TG: It’s the same time and I absolutely agree with that. It’s the same time you really are, though a role model to a lot of other women who are coming up through the sciences, advanced sciences. As you said, there’s not a lot of folks who look like you out there. Although, you said two out of the five leads in this specific area where you’re doing this are women, so that’s great. So there’s a certain amount of responsibility that lies on your shoulders. What does that mean for you to be a guidepost for other women who want to be in your position someday?
SL: Well, I think that sometimes it’s a bit scary. Because, being a role model, you put a lot on your shoulder. But I go back to my basic – just be you and with your vulnerability. And with things that you’re might not going to do well, but accept that you cannot be good at everything and be transparent and honest. So those are the things – those are really the core of who I am. Just admit when you just don’t do it right and then go seek that help. And I think that shape a lot of who I am and who I surround myself with.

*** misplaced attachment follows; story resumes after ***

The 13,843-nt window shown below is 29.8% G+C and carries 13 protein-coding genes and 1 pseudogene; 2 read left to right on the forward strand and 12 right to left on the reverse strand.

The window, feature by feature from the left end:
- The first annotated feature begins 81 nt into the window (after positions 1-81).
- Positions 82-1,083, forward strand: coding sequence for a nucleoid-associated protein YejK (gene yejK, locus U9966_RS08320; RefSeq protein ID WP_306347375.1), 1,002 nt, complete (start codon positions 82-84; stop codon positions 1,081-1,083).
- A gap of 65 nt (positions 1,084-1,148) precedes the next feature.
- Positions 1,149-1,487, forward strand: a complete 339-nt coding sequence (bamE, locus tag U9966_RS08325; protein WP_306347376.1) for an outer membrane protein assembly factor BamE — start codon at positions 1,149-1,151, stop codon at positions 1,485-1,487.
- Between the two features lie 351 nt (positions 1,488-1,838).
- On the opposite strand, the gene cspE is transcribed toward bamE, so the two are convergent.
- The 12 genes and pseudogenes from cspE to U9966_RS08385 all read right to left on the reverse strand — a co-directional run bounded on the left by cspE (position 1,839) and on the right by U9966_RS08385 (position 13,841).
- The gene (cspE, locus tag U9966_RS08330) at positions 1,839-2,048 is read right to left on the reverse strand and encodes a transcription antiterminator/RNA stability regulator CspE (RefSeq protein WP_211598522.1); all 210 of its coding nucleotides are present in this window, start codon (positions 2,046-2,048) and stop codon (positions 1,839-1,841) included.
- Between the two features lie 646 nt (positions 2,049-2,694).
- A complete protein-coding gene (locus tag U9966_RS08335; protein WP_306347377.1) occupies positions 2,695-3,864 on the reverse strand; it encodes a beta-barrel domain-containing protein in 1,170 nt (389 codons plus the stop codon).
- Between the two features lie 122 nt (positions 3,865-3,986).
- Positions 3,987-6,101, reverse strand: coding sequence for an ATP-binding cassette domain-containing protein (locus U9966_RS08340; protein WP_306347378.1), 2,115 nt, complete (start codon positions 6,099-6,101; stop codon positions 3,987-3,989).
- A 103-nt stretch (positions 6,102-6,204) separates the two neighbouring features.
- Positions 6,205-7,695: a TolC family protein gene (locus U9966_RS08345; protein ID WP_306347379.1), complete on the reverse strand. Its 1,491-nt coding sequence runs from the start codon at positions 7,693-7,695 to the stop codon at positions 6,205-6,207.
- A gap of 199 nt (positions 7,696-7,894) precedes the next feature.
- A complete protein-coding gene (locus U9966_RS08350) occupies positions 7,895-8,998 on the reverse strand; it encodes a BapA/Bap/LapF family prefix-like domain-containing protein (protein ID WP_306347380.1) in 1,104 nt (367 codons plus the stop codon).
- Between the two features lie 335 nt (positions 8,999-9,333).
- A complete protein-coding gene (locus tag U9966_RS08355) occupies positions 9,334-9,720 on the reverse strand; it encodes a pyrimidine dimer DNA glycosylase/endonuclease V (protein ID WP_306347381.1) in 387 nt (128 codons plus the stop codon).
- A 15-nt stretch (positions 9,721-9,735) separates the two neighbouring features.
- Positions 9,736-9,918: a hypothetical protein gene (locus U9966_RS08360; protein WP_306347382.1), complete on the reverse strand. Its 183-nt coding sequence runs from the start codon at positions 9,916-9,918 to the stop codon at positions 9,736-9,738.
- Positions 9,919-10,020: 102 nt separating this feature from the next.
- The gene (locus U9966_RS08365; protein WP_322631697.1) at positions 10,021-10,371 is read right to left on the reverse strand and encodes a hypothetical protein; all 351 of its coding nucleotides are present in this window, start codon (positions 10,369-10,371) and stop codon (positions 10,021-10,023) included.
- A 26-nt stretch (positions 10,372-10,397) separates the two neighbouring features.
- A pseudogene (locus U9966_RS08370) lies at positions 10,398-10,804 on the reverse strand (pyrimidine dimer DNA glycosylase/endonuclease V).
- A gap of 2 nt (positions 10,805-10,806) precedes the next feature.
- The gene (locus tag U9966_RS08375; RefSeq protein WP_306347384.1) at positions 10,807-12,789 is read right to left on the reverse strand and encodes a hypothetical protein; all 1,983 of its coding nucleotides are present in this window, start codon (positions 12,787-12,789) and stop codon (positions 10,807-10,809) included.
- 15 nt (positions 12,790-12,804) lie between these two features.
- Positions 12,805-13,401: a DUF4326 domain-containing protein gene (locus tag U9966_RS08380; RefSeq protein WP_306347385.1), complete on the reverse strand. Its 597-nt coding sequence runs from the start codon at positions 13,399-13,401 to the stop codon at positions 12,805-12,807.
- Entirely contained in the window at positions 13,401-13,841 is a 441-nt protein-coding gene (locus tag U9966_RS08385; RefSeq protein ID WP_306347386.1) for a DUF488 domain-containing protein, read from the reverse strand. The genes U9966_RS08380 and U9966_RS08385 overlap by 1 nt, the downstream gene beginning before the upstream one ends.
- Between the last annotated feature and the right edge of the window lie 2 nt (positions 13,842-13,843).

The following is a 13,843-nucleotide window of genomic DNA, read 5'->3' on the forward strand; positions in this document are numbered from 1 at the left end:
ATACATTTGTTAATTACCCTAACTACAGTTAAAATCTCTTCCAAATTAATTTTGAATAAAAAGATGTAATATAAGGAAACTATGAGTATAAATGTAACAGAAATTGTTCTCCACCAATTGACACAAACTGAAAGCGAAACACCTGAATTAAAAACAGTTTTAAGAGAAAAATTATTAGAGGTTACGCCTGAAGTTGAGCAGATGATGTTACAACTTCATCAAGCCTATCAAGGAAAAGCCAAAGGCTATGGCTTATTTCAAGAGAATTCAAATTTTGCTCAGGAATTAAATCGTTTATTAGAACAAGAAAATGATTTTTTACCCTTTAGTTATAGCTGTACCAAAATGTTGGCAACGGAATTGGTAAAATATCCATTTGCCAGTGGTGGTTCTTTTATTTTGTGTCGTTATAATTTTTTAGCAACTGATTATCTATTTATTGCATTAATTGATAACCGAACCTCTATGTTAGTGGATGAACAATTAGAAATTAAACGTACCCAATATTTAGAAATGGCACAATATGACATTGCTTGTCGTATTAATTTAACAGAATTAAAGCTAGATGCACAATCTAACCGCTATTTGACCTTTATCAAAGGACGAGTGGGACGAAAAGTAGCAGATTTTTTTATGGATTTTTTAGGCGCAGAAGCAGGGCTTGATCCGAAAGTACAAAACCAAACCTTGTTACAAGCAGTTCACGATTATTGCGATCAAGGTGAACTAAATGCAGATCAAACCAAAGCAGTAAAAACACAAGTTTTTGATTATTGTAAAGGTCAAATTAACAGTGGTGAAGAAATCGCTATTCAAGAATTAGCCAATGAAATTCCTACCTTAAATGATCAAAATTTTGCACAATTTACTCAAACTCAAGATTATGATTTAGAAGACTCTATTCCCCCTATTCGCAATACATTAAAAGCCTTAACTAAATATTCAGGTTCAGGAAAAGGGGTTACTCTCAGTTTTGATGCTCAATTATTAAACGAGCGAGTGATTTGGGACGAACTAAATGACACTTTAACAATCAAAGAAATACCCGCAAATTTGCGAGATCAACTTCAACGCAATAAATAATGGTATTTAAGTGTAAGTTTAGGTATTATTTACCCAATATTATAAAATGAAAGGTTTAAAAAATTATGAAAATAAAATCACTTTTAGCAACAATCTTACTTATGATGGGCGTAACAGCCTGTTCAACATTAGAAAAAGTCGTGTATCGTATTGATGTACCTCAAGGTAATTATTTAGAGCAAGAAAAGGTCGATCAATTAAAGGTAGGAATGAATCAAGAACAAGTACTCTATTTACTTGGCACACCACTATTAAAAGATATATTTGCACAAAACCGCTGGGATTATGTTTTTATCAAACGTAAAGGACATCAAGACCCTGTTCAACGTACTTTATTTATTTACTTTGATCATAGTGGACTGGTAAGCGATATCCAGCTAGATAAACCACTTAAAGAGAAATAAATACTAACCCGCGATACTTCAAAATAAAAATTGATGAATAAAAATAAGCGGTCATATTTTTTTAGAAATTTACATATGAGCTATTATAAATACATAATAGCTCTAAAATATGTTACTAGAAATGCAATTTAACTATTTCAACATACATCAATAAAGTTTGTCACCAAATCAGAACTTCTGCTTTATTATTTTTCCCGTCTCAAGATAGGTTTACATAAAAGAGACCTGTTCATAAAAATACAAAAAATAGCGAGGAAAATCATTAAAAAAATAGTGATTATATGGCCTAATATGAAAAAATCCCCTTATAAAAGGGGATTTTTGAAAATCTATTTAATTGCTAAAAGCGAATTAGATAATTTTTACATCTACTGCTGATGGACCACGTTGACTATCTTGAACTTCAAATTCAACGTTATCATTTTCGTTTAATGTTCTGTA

But in terms of responsibility, you know, it’s funny. I think it takes a lot of time and effort for a whole world to train someone like people in my position. It takes a lot of training to be a good scientist, to be a good manager, to be a good strategist. And I think I’m pretty good at what I’m doing now. I had it for a long time. So now, it’s time to give back. It’s time to give back to my team. It’s time to give back to the college that helped me, that trained me. It’s time to give back to my boss who believe in me. It’s time to give back to Janssen. It’s time to give back to the patient. It’s time to give back to the society. So sometimes when I think that it’s too hard and I’m tired and I want to hang my hat and say, I’m done. I’m saying, “no way. Come on Sylvie buckle up,” and discover another couple of drugs before you call it a go. So I really owe it to the society and I mean it. I feel I owe it. I’m so privileged to be in that position that now it’s time to pay back.